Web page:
When James Herr started his business in 1946, he sold potato chips at a local market in Lancaster, Pa. But that wasn’t the only way he found to get his snacks in the hands of potential customers. He would place free 3-lb tins of chips on doorsteps with a note telling people that if they liked them, they simply needed to return the tin, pay the fee, and another tin would be delivered.

“Back in the 1940s, you didn’t have all these supermarket chains,” said Ed Herr, James Herr’s son and current chairman and chief executive officer of Herr Foods Inc., Nottingham, Pa. “Back then, it was more mom-and-pop stores.”

Things have changed a lot at Herr’s in the 76 years since that humble beginning. Indeed, automation, packaging, distribution, ingredients and so much more — including snackers and their habits — have all had a hand in transforming the snack industry into the vibrant, multifaceted powerhouse it is today. As Sosland Publishing, the parent company of Baking & Snack, celebrates 100 years in business, we are taking a closer look to see what’s gone before and what’s next.

Many automation innovations have been developed for snack makers over the past century, including many pieces of machinery that have only become faster and more efficient through the years. This list includes equipment bagging salty snacks like chips and pretzels.

“The automation that has come in has been fantastic, and the systems and controls have been amazing,” said Barry Levin, CEO of Snak King Corp., City of Industry, Calif. “When I first started, we had volumetric fillers. Then we had bulk and dribble feeders going into a single scale. Today we have combination weighers that are significantly faster and more accurate. The tools we have today are remarkable to help us make good products consistently.”

The equipment has come a long way for pretzels, too, said Justin Spannuth, vice president and chief operating officer at Unique Snacks, Reading, Pa.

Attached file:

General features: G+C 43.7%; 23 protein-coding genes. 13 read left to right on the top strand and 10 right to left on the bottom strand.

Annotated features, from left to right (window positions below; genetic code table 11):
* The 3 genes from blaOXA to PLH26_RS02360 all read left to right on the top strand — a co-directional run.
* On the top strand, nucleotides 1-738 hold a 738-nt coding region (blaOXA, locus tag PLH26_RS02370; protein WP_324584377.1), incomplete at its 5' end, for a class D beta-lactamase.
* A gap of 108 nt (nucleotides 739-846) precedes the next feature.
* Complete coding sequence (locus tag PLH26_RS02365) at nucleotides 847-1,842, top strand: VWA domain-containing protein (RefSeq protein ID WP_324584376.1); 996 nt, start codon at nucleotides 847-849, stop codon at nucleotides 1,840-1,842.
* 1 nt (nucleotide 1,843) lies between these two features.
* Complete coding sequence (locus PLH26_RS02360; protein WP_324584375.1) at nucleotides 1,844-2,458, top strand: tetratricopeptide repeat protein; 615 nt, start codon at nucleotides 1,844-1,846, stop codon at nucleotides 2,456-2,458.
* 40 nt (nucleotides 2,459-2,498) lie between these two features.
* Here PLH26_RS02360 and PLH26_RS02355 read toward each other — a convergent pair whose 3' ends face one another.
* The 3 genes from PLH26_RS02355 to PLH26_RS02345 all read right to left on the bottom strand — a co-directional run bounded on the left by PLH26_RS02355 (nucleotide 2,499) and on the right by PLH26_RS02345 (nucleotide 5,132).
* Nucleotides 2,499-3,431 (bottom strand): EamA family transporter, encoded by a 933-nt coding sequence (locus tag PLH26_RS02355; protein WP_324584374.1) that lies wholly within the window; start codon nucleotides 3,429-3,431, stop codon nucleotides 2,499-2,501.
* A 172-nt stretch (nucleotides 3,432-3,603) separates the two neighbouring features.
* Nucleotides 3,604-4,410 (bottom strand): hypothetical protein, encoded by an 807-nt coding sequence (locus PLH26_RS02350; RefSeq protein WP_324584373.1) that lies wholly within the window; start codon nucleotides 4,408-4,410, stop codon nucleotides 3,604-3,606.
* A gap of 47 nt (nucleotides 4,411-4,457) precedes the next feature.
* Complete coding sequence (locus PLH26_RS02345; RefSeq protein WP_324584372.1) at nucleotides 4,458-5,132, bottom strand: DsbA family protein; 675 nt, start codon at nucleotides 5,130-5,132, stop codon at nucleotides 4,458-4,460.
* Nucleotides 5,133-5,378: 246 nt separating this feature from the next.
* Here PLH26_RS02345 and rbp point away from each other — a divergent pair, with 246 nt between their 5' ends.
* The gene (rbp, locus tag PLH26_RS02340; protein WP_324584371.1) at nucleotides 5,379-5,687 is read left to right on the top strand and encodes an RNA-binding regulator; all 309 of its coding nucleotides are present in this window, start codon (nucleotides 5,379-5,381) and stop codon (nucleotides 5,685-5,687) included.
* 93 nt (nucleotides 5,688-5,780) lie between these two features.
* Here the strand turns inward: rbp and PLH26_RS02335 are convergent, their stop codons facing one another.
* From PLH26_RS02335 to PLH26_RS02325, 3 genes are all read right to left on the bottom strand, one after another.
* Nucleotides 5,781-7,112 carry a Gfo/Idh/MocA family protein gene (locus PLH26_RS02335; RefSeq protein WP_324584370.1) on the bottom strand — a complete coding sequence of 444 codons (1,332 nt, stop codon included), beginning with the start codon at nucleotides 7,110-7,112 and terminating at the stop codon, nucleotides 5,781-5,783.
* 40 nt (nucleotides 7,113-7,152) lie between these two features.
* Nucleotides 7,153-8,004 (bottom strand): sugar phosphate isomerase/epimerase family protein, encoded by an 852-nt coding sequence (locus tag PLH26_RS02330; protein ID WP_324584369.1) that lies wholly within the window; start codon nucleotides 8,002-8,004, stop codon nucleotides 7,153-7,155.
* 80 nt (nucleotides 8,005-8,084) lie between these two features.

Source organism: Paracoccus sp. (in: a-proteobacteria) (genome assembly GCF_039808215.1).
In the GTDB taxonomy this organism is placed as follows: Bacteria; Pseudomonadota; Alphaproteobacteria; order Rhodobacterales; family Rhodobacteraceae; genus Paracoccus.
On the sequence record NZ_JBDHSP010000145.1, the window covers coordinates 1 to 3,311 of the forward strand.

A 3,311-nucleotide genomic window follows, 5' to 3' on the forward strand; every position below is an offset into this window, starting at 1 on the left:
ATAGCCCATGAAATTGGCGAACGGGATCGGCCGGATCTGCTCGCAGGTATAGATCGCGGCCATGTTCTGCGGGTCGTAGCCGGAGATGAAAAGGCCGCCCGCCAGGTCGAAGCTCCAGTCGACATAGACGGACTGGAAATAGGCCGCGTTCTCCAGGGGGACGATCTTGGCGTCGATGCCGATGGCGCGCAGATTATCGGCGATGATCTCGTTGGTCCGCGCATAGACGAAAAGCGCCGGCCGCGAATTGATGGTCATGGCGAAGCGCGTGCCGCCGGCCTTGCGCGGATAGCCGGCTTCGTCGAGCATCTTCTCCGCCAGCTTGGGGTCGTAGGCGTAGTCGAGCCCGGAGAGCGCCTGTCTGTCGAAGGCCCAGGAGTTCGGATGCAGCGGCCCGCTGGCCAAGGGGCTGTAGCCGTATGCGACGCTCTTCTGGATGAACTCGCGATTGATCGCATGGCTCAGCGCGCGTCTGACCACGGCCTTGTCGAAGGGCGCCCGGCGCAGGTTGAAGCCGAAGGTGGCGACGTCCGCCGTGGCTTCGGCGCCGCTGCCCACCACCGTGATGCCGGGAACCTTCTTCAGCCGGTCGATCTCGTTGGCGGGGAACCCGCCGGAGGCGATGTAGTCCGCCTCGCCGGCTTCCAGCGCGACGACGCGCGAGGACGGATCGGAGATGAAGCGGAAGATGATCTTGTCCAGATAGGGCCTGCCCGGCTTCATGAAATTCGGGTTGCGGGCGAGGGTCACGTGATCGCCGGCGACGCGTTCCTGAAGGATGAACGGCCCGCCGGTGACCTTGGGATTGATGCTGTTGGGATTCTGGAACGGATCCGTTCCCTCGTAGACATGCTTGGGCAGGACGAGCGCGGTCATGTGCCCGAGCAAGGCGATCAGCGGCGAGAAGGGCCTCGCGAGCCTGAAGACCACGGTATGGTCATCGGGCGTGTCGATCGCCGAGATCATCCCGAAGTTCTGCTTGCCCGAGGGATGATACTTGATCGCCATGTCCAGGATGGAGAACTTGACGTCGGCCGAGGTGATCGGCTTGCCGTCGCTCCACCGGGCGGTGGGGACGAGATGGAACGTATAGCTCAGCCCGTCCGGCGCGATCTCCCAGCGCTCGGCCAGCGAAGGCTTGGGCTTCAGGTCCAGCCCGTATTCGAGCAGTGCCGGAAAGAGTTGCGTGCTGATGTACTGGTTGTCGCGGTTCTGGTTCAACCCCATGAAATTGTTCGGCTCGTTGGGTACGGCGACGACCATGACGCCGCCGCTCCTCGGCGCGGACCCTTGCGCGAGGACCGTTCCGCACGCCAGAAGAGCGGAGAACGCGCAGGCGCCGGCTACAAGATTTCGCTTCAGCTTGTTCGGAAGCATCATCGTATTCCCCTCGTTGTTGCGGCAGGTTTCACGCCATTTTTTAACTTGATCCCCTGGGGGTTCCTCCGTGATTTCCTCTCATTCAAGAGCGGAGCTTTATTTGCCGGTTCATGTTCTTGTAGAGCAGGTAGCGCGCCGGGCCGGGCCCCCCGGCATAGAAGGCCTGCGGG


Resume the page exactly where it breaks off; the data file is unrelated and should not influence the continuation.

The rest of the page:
“With twisting, braiding, filling, the rate of extrusion back when we were on Montrose Avenue — this was pre-1980 — we had a Unex brand extruder, which extruded two pretzels at a time,” he explained.

That amounted to about 100 pretzels per minute while extruders today can produce several thousand per minute, although Mr. Spannuth said that to ensure quality, Unique Snacks doesn’t operate at maximum speed.

And the industry has changed significantly over the years, said Troy Gunden, president of Herr’s and the third generation to run the family-owned company, which employs 13 family members in a variety of roles.

“For the first 75 years of your publication, there would have been a lot of mom-and-pop businesses and independent snack food companies in each different area producing either potato chips or crackers or any number of things,” he said. “In the ’80s, ’90s and definitely now, it seems like there’s significantly more consolidation.”

Malcolm McAlpine, business manager for branded snacks and confections in foodservice for Mondelez International, Chicago, pointed out that there wasn’t much in the way of packaged snacks outside of retail 100 years ago.

“Over the past 30 years, the variety and pack formats have exploded,” he said. “For example, on Oreo we have probably 20 different pack formats on a regular Oreo. Everything from two-count, four-count, six-count, king size, mini big bags, regular bags, retail family size, 20 oz. What’s really happened is not only has snacking increased dramatically, but also the fact that, particularly in the last 20 years, pack sizes and formats have been developed to fit specific channels.”

This article is an excerpt from the April 2022 issue of Baking & Snack. To read the entire feature on Centennial Report: The Future of Snacking, click here.